Flu – some seasonal advice

with Dr Kirstie Truman

CARYL JONES-PUGH, SENIOR PUBLIC HEALTH PRACTITIONER AT ABERTAWE BRO MORGANNWG PUBLIC HEALTH TEAM, JOINS WITH DR KIRSTIE TRUMAN, GP AT WEST CROSS MEDICAL CENTRE AND ST THOMAS SURGERY TO OFFER ADVICE AND GUIDANCE, ON HOW TO HELP PROTECT YOURSELF FROM THIS SEASONAL BUG.

parent's hand of a girl applies a nasal spray

Flu changes every year…make sure you and your family are protected

This year all children;

  • aged two and three
  • four year olds who are not in school and
  • children in Reception Class and Years 1, 2 and 3 in Primary School

…will be offered the FREE flu vaccination

Flu can be very unpleasant for children. They have the same symptoms as adults – including fever, chills, aching muscles, headache, stuffy nose, dry cough and sore throat lasting up to a week. Some children develop a very high fever or complications of flu such as bronchitis, pneumonia and painful middle ear infection. They may need hospital treatment, and very occasionally a child may die from flu. For children with long-term health conditions such as diabetes, asthma, heart disease or lung disease, getting flu can be very serious as they are more at risk of developing serious complications.

Children are good at spreading flu, because they tend to sneeze everywhere and don’t use tissues properly or wash their hands. They also usually play in groups or spend time in a group in the classroom and infect-ions spread easily in these environments.

The children’s flu vaccination is given as a nasal spray. It is quick and painless.

The nasal spray flu vaccine will not only help to protect your child from getting flu, it also stops the disease spreading from them to their family, carers and the wider population.

health care, flu, hygiene, age and people concept - close up of sick senior woman blowing nose to paper napkin at home

WHO ELSE CAN HAVE THE FREE SEASONAL FLU VACCINATION?

As well as the groups of children listed previously, the flu vaccine is available FREE on the NHS for people at greater risk from the effects of flu; including:

  • Those aged 65 or over
  • Those with chronic medical conditions including heart or chest problems, asthma, kidney or liver disease, diabetes, neurological conditions, stroke (or mini stroke), or spleen problems
  • People with lowered immunity due to either a medical condition or taking medication, in particular long term steroids or other immuno-suppresive drugs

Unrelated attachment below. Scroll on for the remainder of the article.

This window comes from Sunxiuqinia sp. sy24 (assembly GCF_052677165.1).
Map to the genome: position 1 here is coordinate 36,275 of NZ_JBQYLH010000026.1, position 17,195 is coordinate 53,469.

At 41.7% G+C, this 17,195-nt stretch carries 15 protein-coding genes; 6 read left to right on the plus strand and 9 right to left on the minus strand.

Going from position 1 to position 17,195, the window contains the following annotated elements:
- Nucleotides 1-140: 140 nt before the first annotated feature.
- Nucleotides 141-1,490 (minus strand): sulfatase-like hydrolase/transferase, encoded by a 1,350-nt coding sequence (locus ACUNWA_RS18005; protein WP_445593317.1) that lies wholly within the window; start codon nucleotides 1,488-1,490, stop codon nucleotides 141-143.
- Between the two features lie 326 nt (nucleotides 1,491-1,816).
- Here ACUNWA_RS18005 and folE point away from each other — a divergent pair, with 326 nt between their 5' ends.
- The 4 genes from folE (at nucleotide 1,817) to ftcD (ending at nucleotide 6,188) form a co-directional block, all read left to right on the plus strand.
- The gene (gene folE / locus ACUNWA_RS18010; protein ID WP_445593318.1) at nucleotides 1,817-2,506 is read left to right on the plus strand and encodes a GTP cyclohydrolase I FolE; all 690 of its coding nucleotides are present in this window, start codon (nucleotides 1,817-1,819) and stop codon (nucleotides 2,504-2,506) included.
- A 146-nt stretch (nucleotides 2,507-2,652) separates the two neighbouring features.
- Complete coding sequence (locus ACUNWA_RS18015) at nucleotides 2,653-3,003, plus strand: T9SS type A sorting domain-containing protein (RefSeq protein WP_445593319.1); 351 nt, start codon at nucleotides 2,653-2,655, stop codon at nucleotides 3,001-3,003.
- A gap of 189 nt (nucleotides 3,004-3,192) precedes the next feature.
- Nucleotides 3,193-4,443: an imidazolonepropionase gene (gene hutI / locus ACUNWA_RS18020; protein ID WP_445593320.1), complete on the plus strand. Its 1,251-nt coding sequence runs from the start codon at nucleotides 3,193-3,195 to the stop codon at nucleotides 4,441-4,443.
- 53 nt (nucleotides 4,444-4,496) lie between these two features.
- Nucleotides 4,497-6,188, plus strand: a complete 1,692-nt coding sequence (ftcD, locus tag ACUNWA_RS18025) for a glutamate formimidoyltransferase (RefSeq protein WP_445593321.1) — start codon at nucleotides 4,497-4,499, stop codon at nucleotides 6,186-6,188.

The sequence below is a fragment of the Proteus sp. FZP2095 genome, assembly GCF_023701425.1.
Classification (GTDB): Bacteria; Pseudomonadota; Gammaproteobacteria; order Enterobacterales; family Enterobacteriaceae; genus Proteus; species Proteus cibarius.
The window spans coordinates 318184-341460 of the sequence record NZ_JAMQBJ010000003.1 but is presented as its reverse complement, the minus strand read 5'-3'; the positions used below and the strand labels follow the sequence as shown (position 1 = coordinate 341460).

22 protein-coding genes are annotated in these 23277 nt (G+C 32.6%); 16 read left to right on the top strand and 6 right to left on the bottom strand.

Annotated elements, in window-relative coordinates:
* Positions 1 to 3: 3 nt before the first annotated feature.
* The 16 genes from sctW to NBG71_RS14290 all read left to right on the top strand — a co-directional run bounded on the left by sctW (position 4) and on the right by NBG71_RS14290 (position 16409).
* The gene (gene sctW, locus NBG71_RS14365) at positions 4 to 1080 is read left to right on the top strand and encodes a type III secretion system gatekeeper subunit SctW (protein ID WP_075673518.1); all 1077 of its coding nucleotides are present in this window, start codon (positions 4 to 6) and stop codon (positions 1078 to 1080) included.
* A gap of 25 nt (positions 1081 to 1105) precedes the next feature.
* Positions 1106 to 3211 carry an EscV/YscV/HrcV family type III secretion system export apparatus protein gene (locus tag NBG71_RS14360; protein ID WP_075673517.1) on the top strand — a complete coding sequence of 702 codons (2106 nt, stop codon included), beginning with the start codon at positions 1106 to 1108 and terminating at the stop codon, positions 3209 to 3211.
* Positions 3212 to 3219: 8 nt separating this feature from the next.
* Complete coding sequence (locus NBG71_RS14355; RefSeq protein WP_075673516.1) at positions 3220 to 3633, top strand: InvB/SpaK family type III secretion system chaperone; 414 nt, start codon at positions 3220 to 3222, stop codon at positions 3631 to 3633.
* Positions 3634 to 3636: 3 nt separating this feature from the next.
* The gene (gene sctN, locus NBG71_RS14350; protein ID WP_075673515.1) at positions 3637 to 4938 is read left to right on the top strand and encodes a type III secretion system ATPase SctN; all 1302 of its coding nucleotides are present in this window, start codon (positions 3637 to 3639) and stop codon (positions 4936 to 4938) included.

• Those with a BMI of 40 or over
  • Pregnant women
  • People living in a nursing or residential home
  • Carers
  • Community First Responders, and people working in voluntary organisations providing planned first aid, such as St John’s Ambulance

If you are not in any of the groups above you can obtain the vaccine from your GP or pharmacy for a cost of around £10.

QUESTIONS AND ANSWERS with Dr Truman

What is flu? Flu occurs every year, usually in the winter months. Some people think flu is just a bad cold, but it isn’t; flu is much worse than that. Symptoms start suddenly and can be severe – they usually include fever, chills, head-aches and aching muscles, and often a cough and sore throat.

Most people who are fit and well recover fully from flu, but for some people flu can cause serious illnesses that can lead to needing hospital treatment. Flu spreads easily and causes many deaths every winter.

The best way to protect yourself and your family from flu is to get the vaccine.

Is the flu vaccination safe? Yes, the flu vaccination is safe. Some people get mild side effects after the vaccination such as a slight temperature or aching muscles for a couple of days afterwards. Other reactions are rare, and flu vaccinations are very safe.

For those who have had the vaccination before and suffered an allergic reaction your GP can advise as to whether you should have it again.

Why do I have to have it every year? Flu is caused by viruses which can change each year, so new vaccines are produced to try and match them. For the best protection, the seasonal flu vaccination should be given every year. It takes approximately 2 weeks following vaccination to develop protection against flu so it is important to get vaccinated early and before flu starts to circulate.

Where can I get the vaccine? The flu vaccine is usually available from the end of September. Most adults can have their flu vaccine as an injection by arranging an appointment with their GP practice. The vaccine is also available in selected pharmacies across Wales.

The preferred vaccine for children is a nasal spray vaccine. Children aged two and three, four year olds who are not in school and children with increased risk of complications from flu can be vaccinated by making an appointment with their family GP practice.

Children in Reception Class and Years 1, 2 and 3 in Primary School will be offered the nasal spray vaccine at school. It is important that parents return the signed consent form sent home from school if they want their child to be vaccinated.

 

 

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